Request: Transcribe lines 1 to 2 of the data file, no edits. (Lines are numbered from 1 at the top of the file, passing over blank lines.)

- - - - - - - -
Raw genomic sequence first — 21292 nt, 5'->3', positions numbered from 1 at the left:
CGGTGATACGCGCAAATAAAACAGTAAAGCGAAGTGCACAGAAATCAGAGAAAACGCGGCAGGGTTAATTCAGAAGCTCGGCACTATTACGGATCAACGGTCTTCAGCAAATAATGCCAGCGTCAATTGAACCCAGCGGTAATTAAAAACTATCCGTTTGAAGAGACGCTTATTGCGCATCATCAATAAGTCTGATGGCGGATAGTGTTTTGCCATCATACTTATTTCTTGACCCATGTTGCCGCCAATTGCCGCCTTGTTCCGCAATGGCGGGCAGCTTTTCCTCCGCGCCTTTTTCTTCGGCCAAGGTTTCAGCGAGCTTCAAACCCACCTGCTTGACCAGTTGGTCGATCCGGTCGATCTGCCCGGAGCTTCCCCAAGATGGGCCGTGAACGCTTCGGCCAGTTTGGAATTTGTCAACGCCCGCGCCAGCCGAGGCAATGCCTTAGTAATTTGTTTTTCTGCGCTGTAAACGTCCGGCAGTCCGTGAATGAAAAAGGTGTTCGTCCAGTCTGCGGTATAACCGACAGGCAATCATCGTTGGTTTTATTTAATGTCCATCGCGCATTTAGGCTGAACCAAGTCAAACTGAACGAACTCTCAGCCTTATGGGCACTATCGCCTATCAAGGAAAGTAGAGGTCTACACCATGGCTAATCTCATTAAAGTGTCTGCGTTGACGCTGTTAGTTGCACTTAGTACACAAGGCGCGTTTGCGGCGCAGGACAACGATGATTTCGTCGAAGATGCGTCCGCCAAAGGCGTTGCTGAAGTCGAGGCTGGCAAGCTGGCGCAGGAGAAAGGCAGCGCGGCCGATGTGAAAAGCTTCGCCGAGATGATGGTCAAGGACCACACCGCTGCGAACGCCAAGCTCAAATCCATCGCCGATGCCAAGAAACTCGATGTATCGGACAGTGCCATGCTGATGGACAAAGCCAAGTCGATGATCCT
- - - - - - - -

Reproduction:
Raw genomic sequence first — 21292 nt, 5'->3', positions numbered from 1 at the left:
CGGTGATACGCGCAAATAAAACAGTAAAGCGAAGTGCACAGAAATCAGAGAAAACGCGGCAGGGTTAATTCAGAAGCTCGGCACTATTACGGATCAACGGTCTTCAGCAAATAATGCCAGCGTCAATTGAACCCAGCGGTAATTAAAAACTATCCGTTTGAAGAGACGCTTATTGCGCATCATCAATAAGTCTGATGGCGGATAGTGTTTTGCCATCATACTTATTTCTTGACCCATGTTGCCGCCAATTGCCGCCTTGTTCCGCAATGGCGGGCAGCTTTTCCTCCGCGCCTTTTTCTTCGGCCAAGGTTTCAGCGAGCTTCAAACCCACCTGCTTGACCAGTTGGTCGATCCGGTCGATCTGCCCGGAGCTTCCCCAAGATGGGCCGTGAACGCTTCGGCCAGTTTGGAATTTGTCAACGCCCGCGCCAGCCGAGGCAATGCCTTAGTAATTTGTTTTTCTGCGCTGTAAACGTCCGGCAGTCCGTGAATGAAAAAGGTGTTCGTCCAGTCTGCGGTATAACCGACAGGCAATCATCGTTGGTTTTATTTAATGTCCATCGCGCATTTAGGCTGAACCAAGTCAAACTGAACGAACTCTCAGCCTTATGGGCACTATCGCCTATCAAGGAAAGTAGAGGTCTACACCATGGCTAATCTCATTAAAGTGTCTGCGTTGACGCTGTTAGTTGCACTTAGTACACAAGGCGCGTTTGCGGCGCAGGACAACGATGATTTCGTCGAAGATGCGTCCGCCAAAGGCGTTGCTGAAGTCGAGGCTGGCAAGCTGGCGCAGGAGAAAGGCAGCGCGGCCGATGTGAAAAGCTTCGCCGAGATGATGGTCAAGGACCACACCGCTGCGAACGCCAAGCTCAAATCCATCGCCGATGCCAAGAAACTCGATGTATCGGACAGTGCCATGCTGATGGACAAAGCCAAGTCGATGATCCT